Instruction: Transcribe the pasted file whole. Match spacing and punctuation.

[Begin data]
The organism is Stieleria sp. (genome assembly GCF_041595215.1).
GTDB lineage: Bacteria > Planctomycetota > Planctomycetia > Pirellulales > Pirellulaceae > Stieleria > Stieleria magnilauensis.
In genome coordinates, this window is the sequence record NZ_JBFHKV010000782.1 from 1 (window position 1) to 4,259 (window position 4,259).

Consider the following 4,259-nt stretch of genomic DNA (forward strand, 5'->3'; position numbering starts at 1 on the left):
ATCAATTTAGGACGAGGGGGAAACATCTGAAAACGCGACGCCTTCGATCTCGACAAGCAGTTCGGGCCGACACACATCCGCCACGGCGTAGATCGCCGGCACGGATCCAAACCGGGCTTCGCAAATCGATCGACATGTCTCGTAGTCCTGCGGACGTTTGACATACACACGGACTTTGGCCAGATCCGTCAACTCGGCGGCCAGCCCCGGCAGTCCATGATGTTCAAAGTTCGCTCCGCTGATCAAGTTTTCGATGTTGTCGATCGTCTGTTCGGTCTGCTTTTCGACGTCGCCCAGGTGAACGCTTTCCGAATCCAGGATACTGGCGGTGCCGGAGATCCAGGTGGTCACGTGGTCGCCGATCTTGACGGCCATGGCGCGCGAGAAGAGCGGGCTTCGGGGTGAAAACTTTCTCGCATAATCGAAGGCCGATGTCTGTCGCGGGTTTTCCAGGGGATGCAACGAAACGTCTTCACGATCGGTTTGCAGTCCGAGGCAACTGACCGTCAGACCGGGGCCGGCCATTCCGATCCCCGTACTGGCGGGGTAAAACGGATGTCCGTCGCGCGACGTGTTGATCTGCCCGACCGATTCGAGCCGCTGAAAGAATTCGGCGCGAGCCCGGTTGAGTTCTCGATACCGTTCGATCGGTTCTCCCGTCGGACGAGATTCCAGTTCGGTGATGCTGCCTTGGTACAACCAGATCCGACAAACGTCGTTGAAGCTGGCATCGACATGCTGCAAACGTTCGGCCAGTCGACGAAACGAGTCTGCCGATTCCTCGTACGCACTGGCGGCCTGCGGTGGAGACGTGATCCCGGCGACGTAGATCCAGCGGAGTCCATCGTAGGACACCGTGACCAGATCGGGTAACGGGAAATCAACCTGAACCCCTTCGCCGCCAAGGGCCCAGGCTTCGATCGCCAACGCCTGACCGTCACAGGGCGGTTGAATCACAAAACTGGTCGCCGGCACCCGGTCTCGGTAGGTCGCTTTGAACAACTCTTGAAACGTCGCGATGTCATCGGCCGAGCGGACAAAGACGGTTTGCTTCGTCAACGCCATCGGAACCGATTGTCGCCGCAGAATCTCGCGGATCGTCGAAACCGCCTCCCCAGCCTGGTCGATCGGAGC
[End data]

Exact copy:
The organism is Stieleria sp. (genome assembly GCF_041595215.1).
GTDB lineage: Bacteria > Planctomycetota > Planctomycetia > Pirellulales > Pirellulaceae > Stieleria > Stieleria magnilauensis.
In genome coordinates, this window is the sequence record NZ_JBFHKV010000782.1 from 1 (window position 1) to 4,259 (window position 4,259).

Consider the following 4,259-nt stretch of genomic DNA (forward strand, 5'->3'; position numbering starts at 1 on the left):
ATCAATTTAGGACGAGGGGGAAACATCTGAAAACGCGACGCCTTCGATCTCGACAAGCAGTTCGGGCCGACACACATCCGCCACGGCGTAGATCGCCGGCACGGATCCAAACCGGGCTTCGCAAATCGATCGACATGTCTCGTAGTCCTGCGGACGTTTGACATACACACGGACTTTGGCCAGATCCGTCAACTCGGCGGCCAGCCCCGGCAGTCCATGATGTTCAAAGTTCGCTCCGCTGATCAAGTTTTCGATGTTGTCGATCGTCTGTTCGGTCTGCTTTTCGACGTCGCCCAGGTGAACGCTTTCCGAATCCAGGATACTGGCGGTGCCGGAGATCCAGGTGGTCACGTGGTCGCCGATCTTGACGGCCATGGCGCGCGAGAAGAGCGGGCTTCGGGGTGAAAACTTTCTCGCATAATCGAAGGCCGATGTCTGTCGCGGGTTTTCCAGGGGATGCAACGAAACGTCTTCACGATCGGTTTGCAGTCCGAGGCAACTGACCGTCAGACCGGGGCCGGCCATTCCGATCCCCGTACTGGCGGGGTAAAACGGATGTCCGTCGCGCGACGTGTTGATCTGCCCGACCGATTCGAGCCGCTGAAAGAATTCGGCGCGAGCCCGGTTGAGTTCTCGATACCGTTCGATCGGTTCTCCCGTCGGACGAGATTCCAGTTCGGTGATGCTGCCTTGGTACAACCAGATCCGACAAACGTCGTTGAAGCTGGCATCGACATGCTGCAAACGTTCGGCCAGTCGACGAAACGAGTCTGCCGATTCCTCGTACGCACTGGCGGCCTGCGGTGGAGACGTGATCCCGGCGACGTAGATCCAGCGGAGTCCATCGTAGGACACCGTGACCAGATCGGGTAACGGGAAATCAACCTGAACCCCTTCGCCGCCAAGGGCCCAGGCTTCGATCGCCAACGCCTGACCGTCACAGGGCGGTTGAATCACAAAACTGGTCGCCGGCACCCGGTCTCGGTAGGTCGCTTTGAACAACTCTTGAAACGTCGCGATGTCATCGGCCGAGCGGACAAAGACGGTTTGCTTCGTCAACGCCATCGGAACCGATTGTCGCCGCAGAATCTCGCGGATCGTCGAAACCGCCTCCCCAGCCTGGTCGATCGGAGC